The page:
9 Tips for infusion day - how to make it less painful and more enjoyable

Tysabri IV infusion

Tysabri IV infusion

Having my Tysabri infusion once a month for the last 2 years has become my new normal since being diagnosed. And during my recent infusion I realised that there are actually a few things that i've learnt over the last 24 months about veins and infusion days that make the experience so much more enjoyable.

So this weeks post is all about infusion day. I thought i'd share with you what you can expect on the day, what to prepare for, and some of the things you can do that will make your experience a little less painful and more of a positive one.

 

My infusion days usually go something like this...

I go into Sydney city to St Vincents Hospital. I head up to the infusion room and i'm greeted by the nurses. There's usually about 4 or 5 other people receiving infusions and medications as well. I take a seat in one of the lazy boy chairs they have available for everyone. The nurses are amazing, they're professional and genuinely interested in how you are. They come over when they're ready, ask me how i've been and what i've been up to, we chat for a bit and they place my arm on a pillow and prepare it for the cannula.  

The infusion room at St Vincents Hospital is a lovely light room on the 2nd floor. There's a TV playing the morning show and about 8 lazy boy chairs that recline so you can sleep if you need to. There are 2 bathrooms that we have access to, plus hot and cold water for drinks. They also bring around sandwiches, cheese & crackers and juice for those that want refreshments. But before I get there I make sure I do the following.


1. take it easy the day before

In my experience if I have energy the day is much more enjoyable. I can venture into the city after my infusion, have a look around and grab some lunch if I want to, and I don't spend the whole infusion time zoning out with fatigue or hanging out for it to end. You'll be sitting for 2-3 hours, which is actually quite tiring in itself.  So conserving your energy the day before will make infusion day much more enjoyable for you. I know for me when i'm tired my symptoms will flare, emotions will rise and the day is just a lot less pleasurable. Plus, if you have to commute and navigate a big city it takes energy and concentration so it really helps to try and be as full of beans as you can.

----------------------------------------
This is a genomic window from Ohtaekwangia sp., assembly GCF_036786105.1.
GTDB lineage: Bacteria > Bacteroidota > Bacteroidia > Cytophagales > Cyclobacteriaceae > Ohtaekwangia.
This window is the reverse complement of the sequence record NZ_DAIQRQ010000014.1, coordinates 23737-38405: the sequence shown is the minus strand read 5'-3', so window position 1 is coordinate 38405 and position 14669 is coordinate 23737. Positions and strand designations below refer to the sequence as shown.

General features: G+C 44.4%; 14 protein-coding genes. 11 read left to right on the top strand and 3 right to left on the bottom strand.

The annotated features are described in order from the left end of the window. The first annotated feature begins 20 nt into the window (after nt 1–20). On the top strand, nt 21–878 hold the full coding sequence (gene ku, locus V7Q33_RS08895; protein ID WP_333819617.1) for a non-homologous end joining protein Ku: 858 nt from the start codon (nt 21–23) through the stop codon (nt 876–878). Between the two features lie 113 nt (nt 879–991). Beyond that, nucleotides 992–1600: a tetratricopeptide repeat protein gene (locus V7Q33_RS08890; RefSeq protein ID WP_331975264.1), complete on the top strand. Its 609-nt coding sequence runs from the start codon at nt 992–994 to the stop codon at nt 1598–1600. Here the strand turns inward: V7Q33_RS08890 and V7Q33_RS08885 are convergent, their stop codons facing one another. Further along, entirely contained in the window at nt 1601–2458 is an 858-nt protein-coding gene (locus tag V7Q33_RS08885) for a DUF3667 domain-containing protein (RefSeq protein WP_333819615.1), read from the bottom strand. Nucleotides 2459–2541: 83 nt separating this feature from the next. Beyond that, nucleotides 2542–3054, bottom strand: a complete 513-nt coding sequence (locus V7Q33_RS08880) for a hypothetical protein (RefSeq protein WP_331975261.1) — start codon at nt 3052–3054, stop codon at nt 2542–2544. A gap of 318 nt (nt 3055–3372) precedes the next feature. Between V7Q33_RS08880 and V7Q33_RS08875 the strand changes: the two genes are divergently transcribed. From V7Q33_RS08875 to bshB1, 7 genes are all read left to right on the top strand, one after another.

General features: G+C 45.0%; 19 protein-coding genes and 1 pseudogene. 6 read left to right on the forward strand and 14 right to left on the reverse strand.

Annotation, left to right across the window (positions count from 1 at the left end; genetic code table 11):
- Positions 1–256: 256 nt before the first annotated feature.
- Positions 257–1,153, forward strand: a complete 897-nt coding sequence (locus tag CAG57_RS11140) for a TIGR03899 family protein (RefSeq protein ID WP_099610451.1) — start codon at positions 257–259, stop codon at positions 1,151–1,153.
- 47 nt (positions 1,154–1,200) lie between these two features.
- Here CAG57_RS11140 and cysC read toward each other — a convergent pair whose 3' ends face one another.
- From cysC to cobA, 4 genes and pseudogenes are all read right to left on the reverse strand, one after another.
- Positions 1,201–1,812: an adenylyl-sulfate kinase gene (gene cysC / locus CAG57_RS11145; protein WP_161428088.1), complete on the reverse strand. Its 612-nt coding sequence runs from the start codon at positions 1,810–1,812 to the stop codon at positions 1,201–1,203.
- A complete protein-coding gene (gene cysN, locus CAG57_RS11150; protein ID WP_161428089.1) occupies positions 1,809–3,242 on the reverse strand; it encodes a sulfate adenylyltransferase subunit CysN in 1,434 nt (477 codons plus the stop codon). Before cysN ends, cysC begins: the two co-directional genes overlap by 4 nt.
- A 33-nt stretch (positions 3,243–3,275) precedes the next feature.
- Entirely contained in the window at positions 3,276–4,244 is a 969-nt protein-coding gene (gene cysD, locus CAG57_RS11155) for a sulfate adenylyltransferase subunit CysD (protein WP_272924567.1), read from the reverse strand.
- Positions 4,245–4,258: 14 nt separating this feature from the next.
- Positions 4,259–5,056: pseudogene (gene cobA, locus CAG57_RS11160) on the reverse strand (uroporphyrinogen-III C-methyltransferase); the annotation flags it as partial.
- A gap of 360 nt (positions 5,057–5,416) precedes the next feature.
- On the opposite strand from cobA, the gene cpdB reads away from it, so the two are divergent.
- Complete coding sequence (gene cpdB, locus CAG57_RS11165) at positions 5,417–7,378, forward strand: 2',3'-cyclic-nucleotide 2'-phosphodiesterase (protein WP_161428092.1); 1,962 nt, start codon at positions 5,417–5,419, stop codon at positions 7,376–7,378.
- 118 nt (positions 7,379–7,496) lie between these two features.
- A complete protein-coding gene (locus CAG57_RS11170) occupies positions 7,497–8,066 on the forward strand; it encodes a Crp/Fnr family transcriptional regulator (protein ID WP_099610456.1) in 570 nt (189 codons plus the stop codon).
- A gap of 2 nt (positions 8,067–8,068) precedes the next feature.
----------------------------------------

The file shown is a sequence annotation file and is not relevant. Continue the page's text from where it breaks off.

2. HYDRATe as much as possible before hand

I learnt this the hard way, having a needle sucking at dehydrated veins is really really painful. My tip is - as soon as you wake-up on the day of your infusion, start hydrating and keep going, drink a couple of large glasses of water on rising, make a few herbal teas to drink while your getting ready then take a bottle of water with you for the day ahead. If you do this the nurse will be able to find your veins much easier as they'll be juicy and plump. Also the cannula will glide in and you'll feel better for it. Having numerous cannula poked into wrists, hands, numb forearms while they try and find a vein is not fun. And if they can't get a vein you might have to make another appointment come back another day.

Dehydration also impacts your blood pressure and if too low the nurses might make you chug water on the spot, and sometimes its tap water, so you may as well drink your nice filtered water at home or from your drink bottle beforehand and save all the hassle.

 

3. stay warm - take a light blanket or big scarf

Veins constrict in the cold so the nurses find it harder to get them. They'll tend to put hot packs on your arms to encourage your veins to show if they aren’t getting anything.  So to save time and hassle just stay nice and warm as well as hydrated. Also, the infusion room tends to get quite cold at St Vincents so I always take a big soft scarf that doubles as a blanket to wrap around me or drape over my legs to stay warm. I find theres nothing worse than being strapped to an infusion unit and being cold. Light blankets and scarfs are great as you wont be able to put things over your head once the needle is in your arm. Or you could just ask the nurses for a hospital blanket, but I love taking my own, it's much more comforting.

 

4. TAKE a variety of THINGS TO DO